iOS tracks how long your app takes to process each notification and what result was returned by your app.


Notification Time Taken (ms) Result
1 2000 newdata
2 3000 newdata
3 100 nodata
4 5000 newdata
5 7000 failed
6 600 newdata
7 100 failed
8 2500 newdata
9 3500 newdata
10 20 nodata

iOS uses this data to decide how to handle the next notification. Should it be sent to the app at all? And, if judged worthy, how soon should it be sent?

My guess, based on a lot of testing, is iOS groups these results by type, then calculates stats on each group:

  • Median time for newdata was 2750ms
  • Median time for nodata was 60ms

iOS appears to use this information, and other data (battery charge, battery decrease rate, number of notifications received) to decide how much budget to give your app for future notifications.

While testing, I learnt a couple of important lessons.

Lesson 1: Always return a result

I found a bug in my app, which meant a result was not returned when the app was in the background. When this happened, CloudKit would refuse to send notifications for a few minutes. My app wasn’t playing by the rules so it was being punished.

Lesson 2: Classify results correctly

Another bug meant my app would sometimes return nodata instead of newdata, despite actually fetching and processing genuine data. This would happen about 50% of the time. I’d add an item to a list on one device but the notification wouldn’t appear on the second device. I’d add a second item and this time a notification would be received on the second device.

Because the app was incorrectly reporting work as nodata, iOS reduced the number of notifications it sent by half. From iOS’s perspective this made sense — why waste resources on notifications that take the same time to process but don’t produce useful work.

It’s all about saving battery. If an app abuses the time given to process remote notifications, iOS will grant it less time in the future. If the app fails to respond at all, iOS will penalise the app. If the app says it hasn’t done anything useful with the time it was given, iOS will grant it less time in future. This can result in notifications being skipped, combined or delayed.

The best strategy is to be efficient with resources — don’t do more than you need to when a notification arrives — and be truthful with what you did. If your app used its time to fetch new data, return newdata. If your app didn’t need to do anything, return nodata. And if your app could not complete processing for whatever reason, return failed. This will allow iOS to classify the time taken in the correct dataset so it can draw the correct conclusions.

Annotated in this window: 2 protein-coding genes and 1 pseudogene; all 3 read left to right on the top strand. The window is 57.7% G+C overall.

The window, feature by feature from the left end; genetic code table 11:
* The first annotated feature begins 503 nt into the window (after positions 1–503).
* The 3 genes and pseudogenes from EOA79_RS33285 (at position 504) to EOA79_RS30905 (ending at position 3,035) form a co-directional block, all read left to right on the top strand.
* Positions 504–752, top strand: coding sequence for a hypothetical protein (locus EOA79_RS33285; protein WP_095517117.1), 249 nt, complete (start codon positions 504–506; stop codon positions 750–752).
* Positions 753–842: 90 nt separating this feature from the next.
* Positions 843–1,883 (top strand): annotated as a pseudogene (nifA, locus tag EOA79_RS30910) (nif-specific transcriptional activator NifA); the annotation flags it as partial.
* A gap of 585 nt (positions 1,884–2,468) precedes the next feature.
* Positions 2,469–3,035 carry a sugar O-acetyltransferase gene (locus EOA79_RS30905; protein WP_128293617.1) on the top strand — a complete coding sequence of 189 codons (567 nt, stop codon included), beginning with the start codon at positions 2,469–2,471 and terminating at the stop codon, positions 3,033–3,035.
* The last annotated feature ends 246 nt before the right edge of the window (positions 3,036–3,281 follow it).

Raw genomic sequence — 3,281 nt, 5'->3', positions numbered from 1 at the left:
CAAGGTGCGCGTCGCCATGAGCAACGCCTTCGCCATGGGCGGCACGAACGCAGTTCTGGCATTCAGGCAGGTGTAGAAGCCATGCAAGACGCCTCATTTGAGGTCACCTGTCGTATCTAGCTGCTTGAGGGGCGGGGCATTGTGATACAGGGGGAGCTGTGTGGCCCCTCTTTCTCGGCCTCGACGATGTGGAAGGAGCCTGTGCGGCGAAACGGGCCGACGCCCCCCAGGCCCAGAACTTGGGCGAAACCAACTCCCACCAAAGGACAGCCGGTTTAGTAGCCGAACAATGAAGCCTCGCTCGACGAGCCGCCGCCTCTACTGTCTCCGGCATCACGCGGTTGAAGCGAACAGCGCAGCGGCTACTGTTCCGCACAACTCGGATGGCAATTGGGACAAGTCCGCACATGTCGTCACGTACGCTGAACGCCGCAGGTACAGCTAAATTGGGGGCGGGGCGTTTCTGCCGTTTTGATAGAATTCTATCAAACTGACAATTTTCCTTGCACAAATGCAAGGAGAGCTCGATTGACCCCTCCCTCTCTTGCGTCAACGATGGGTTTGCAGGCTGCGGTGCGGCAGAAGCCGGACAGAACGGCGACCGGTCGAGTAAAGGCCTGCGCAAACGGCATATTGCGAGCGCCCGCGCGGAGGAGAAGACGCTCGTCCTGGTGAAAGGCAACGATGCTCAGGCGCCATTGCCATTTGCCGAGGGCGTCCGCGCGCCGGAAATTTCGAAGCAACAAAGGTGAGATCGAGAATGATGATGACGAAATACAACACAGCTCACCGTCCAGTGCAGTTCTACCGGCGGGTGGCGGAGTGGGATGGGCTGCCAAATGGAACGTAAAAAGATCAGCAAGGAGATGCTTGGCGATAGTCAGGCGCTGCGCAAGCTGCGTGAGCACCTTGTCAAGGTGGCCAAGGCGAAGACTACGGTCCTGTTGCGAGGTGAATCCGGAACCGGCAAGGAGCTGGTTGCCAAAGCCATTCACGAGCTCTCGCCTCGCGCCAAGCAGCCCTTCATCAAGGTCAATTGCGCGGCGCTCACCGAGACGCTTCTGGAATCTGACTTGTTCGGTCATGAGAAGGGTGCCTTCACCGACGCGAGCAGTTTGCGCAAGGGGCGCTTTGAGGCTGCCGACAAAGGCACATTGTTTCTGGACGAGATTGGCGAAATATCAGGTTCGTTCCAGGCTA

One final tip, when testing, if your notifications arrive on some devices but not others, try:

  • Charging the device. iOS will try harder to save battery when it is low, and skipping notifications is one way to do this.
  • Disable “Do Not Disturb”. I saw a situation when this prevented notifications from arriving. As soon as I disabled “Do Not Disturb” notifications began to arrive again.
  • Wait a while. iOS seems to reset its stats after a while. Try waiting a few minutes or even a few hours. Or try a different device.

How does the app respond to subscription notifications?

After receiving the notification, Shopping UK fetches the list of changes using CKFetchDatabaseChangesOperation and CKFetchRecordZoneChangesOperation as described in Step 3 above, and Part 3 of this series.

It may be tempting to skip the “fetch” step and use the information provided in the notification message, but this is unreliable. iOS may decide to combine or drop notifications for individual changes so an explicit fetch is required to ensure no changes are missed.

How is the list of changes processed?

After the app has made the request, CloudKit will send several responses, which may include:

  1. a set of CKRecords
  2. a list of deleted RecordZone.IDs,
  3. a list of deleted Record.IDs

See Part 3 for full details.

When the app receives changes, it stores them locally until it is the right time to apply them to the user interface.

The “right time” depends on which list is active, and on what the user is doing.

When the app is in the “Planning” screen, the JournalEntry operations can be applied to the current list straight away. But, if the app is in the “Shopping” screen, a different approach is needed. If items were added to the visible list immediately, it would disrupt the user’s flow (imagine if a set of new items were added to your list just as you were about to mark it off. It would be annoying to accidentally tap the wrong item because the app had decided to shuffle the list items around just at that moment).

To provide a better user experience, Shopping UK displays each “Add” as a visible notification at the top of the list. Then, when the user taps the notification, the queued items will move to the right category in the list.

"Add" notifications in "shopping" mode

When an item is “Marked-off” or “Deleted”, the app handles things differently. Since the item is already in the list, there is no need to display a separate notification. Instead, the item’s table cell is updated to reflect the state change.

"Delete" and "Marked-off" indications in "shopping" mode

This behaviour makes it a delight to use Shopping UK when family and friends are shopping together. Some people like to split up in the supermarket to save time. To make this work, it is vital that changes appear quickly and are visually obvious, so the same item isn’t purchased twice.

When to synchronise?

Most of the time, synchronisation happens automatically. If a user makes a change to the list, a JournalEntry record representing the change will be immediately uploaded to iCloud. If a CKDatabaseNotification is received, which indicates someone else has made a change, the app will immediately fetch changes from iCloud.

In addition, the app will fetch when the app is launched (in case any changes were made by other participants while the app was in the background).

But this is not always enough.

To handle unforeseen situations, such as CloudKit subscriptions not arriving on time, I also added a way to do invoke the full upload-and-fetch synchronisation process manually.

This can be triggered by pulling down on the “planning” screen (shown below) or the “shopping” screen (the one with checkboxes)

Pull to invoke a manual synchronisation

Another way to invoke manual sync is the “Synchronise Now” button on the Activity sheet:

Manual sync from Activity view

I don’t normally like adding multiple ways of doing the same thing — I’d rather ensure there is a single reliable way to accomplish something — but when there are a lot of moving parts, some of which out of my control (i.e. iCloud, database subscriptions, and the network), it is reassuring to know users have a manual alternative available if needed.

Next week, we’ll look at how a share is changed or stopped, what happens when a list is deleted, and background maintenance.

If you get a chance, please try Shopping UK and let me know what you think at @wheelies